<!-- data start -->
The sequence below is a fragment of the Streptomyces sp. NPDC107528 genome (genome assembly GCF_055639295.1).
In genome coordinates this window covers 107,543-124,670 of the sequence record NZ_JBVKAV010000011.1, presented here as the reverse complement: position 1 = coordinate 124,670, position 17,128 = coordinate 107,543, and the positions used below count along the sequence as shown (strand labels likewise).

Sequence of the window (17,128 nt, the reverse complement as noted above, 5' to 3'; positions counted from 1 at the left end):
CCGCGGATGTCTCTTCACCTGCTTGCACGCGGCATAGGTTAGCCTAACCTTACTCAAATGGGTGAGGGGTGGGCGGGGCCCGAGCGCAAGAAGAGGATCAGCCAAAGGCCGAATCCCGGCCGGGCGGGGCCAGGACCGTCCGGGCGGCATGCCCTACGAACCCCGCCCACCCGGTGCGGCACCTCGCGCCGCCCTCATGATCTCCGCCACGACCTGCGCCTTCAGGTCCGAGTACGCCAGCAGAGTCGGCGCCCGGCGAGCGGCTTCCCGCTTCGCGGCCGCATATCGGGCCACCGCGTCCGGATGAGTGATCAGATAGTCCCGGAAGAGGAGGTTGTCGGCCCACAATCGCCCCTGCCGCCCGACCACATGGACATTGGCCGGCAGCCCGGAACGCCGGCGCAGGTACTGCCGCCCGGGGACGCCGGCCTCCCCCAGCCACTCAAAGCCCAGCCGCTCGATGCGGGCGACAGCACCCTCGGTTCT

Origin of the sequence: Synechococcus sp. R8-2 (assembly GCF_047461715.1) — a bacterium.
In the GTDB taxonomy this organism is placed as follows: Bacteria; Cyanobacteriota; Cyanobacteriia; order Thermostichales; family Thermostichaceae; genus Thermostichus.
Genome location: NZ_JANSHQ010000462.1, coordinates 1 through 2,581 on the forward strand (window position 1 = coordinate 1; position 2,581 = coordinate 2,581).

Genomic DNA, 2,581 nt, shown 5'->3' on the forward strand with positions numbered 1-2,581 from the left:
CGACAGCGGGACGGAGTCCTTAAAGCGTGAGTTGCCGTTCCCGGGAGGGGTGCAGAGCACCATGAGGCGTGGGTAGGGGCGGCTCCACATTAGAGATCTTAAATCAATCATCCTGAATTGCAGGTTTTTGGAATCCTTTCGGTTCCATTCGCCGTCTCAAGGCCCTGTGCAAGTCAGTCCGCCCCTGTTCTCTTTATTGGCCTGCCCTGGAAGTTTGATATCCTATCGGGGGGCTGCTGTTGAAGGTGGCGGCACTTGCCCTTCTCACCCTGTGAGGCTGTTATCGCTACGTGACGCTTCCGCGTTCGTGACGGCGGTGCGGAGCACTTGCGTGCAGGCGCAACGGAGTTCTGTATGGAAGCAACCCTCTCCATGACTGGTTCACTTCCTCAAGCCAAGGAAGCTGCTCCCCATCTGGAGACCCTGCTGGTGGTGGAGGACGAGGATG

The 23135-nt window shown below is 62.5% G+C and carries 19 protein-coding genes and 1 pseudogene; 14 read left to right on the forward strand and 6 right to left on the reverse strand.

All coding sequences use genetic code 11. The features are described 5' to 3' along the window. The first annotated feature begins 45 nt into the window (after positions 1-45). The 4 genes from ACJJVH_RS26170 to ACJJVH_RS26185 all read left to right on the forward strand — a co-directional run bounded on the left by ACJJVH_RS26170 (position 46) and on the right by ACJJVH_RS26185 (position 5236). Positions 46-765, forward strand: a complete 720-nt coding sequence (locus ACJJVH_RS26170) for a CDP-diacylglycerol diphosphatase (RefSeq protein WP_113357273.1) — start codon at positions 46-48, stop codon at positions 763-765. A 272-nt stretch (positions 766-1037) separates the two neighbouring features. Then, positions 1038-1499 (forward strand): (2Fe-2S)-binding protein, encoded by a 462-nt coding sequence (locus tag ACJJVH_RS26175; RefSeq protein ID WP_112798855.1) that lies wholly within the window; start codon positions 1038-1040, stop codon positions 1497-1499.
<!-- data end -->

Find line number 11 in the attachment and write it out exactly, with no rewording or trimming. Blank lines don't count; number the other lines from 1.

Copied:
All coding sequences use genetic code 11. The features are described 5' to 3' along the window. The first annotated feature begins 45 nt into the window (after positions 1-45). The 4 genes from ACJJVH_RS26170 to ACJJVH_RS26185 all read left to right on the forward strand — a co-directional run bounded on the left by ACJJVH_RS26170 (position 46) and on the right by ACJJVH_RS26185 (position 5236). Positions 46-765, forward strand: a complete 720-nt coding sequence (locus ACJJVH_RS26170) for a CDP-diacylglycerol diphosphatase (RefSeq protein WP_113357273.1) — start codon at positions 46-48, stop codon at positions 763-765. A 272-nt stretch (positions 766-1037) separates the two neighbouring features. Then, positions 1038-1499 (forward strand): (2Fe-2S)-binding protein, encoded by a 462-nt coding sequence (locus tag ACJJVH_RS26175; RefSeq protein ID WP_112798855.1) that lies wholly within the window; start codon positions 1038-1040, stop codon positions 1497-1499.